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Topic: sending audo via I2C (Read 1 time) previous topic - next topic

falexandru

I mounted a touch sensor on Arduino UNO-  OK (on digital pin - I have to find a way to mount it on I2C but this is a different story).

I also mounted 4 external EEPROMs on the same I2C and managed to address them.

I mounted a LCD on same I2C.

So far, so good - all OK.

I mounted a DAC and an amplifer, as well a 0,35 W 8 Ohm loudspeaker, on I2C (the sanner found the DAC on 00 address, which is strange, but I do not care.

Components are:
- Amplifier based onLM386
https://www.optimusdigital.ro/electronica-de-putere-amplificatoare-audio/45-amplificator-audio-lm386.html?search_query=LM386&results=3
- DAC/CAD
https://www.optimusdigital.ro/altele/1327-modul-dac-mcp4725-cu-interfaa-i2c.html?search_query=DAC&results=183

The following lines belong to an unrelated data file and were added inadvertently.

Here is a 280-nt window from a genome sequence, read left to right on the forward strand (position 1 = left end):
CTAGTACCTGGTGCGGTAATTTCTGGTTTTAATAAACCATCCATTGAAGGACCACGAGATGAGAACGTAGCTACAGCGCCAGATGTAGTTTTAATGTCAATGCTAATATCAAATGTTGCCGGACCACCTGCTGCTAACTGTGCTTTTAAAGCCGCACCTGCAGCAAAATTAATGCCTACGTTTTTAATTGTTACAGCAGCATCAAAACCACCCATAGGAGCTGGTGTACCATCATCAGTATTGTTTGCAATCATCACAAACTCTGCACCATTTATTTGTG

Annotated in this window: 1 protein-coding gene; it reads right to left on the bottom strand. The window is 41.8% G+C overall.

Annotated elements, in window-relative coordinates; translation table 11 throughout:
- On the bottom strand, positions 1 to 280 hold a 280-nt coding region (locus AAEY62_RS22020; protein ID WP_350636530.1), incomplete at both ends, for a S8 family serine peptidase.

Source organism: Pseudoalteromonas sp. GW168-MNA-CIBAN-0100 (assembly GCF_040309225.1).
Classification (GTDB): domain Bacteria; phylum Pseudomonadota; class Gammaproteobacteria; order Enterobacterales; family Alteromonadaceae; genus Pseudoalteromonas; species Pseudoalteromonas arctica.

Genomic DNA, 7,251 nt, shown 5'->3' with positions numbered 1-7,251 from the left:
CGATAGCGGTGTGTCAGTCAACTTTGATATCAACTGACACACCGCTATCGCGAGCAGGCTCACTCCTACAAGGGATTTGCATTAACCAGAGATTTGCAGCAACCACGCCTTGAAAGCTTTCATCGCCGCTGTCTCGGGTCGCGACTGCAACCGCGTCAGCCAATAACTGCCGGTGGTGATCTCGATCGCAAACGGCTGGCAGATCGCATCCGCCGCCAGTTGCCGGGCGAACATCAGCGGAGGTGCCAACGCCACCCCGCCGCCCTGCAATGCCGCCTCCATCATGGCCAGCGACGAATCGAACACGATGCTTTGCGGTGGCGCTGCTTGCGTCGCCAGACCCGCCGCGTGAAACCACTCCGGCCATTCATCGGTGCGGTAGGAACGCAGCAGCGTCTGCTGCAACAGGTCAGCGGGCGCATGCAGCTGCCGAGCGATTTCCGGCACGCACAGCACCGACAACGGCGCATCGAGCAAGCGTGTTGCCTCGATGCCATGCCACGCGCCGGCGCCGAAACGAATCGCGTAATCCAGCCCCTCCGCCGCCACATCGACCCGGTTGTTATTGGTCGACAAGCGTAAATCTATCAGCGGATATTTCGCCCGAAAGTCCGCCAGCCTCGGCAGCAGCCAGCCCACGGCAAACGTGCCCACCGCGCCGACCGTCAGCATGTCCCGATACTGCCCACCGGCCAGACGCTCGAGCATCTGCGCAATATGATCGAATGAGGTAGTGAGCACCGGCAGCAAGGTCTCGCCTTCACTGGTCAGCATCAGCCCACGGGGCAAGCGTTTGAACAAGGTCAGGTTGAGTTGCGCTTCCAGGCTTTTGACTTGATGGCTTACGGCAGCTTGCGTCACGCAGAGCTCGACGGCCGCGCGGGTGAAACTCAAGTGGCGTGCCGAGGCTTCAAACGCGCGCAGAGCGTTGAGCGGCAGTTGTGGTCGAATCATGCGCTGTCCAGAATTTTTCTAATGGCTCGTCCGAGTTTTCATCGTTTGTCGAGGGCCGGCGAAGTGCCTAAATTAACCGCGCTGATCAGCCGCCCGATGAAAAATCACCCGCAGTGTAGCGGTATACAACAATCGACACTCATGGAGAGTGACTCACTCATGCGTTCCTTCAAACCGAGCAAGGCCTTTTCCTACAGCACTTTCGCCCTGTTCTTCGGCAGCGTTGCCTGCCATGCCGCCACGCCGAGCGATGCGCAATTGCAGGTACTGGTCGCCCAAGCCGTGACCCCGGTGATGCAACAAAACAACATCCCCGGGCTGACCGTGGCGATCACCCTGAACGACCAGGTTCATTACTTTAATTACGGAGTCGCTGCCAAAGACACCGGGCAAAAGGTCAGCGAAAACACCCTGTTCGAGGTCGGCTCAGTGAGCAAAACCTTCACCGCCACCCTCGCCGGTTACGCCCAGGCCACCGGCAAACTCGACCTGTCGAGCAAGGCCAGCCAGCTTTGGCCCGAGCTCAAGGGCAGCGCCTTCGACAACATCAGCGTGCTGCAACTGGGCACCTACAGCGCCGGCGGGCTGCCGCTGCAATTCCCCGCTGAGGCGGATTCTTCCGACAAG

The above are components of my Robo-cat.

The Robo-cat function I am working on is:  Meow when petted.

Question is:

How can I send audio via I2C?


More precisely, is there any simple code to cut the wav (that is un-compressed but perhaps midi may work to, I do not know) in 8 b slices, put them to eeprom, read them from there and send via I2C?

++++

I know it is going to be slow and awful, but I need the cat to meow, not to play Mozart  :) .

Thank you everyone, cat-lovers or not  :)

el_supremo

Quote
the sanner found the DAC on 00 address, which is strange, but I do not care
You should care. The datasheet says that the device's I2C address can be one of 0x60 - 0x67.

Pete
Don't send me technical questions via Private Message.

falexandru

You should care. The datasheet says that the device's I2C address can be one of 0x60 - 0x67.

Pete
Oh! I thought is just another address. It happened to my LCD - different address spotted by the I2C scanner than the one in the datasheet.

The Internet says it is not possible to use address 0x00 on I2C. But I got it.

What does it mean then?

el_supremo

Specifically which I2C scanner did you use?

The scanners I have seen don't search for address zero.

Pete
Don't send me technical questions via Private Message.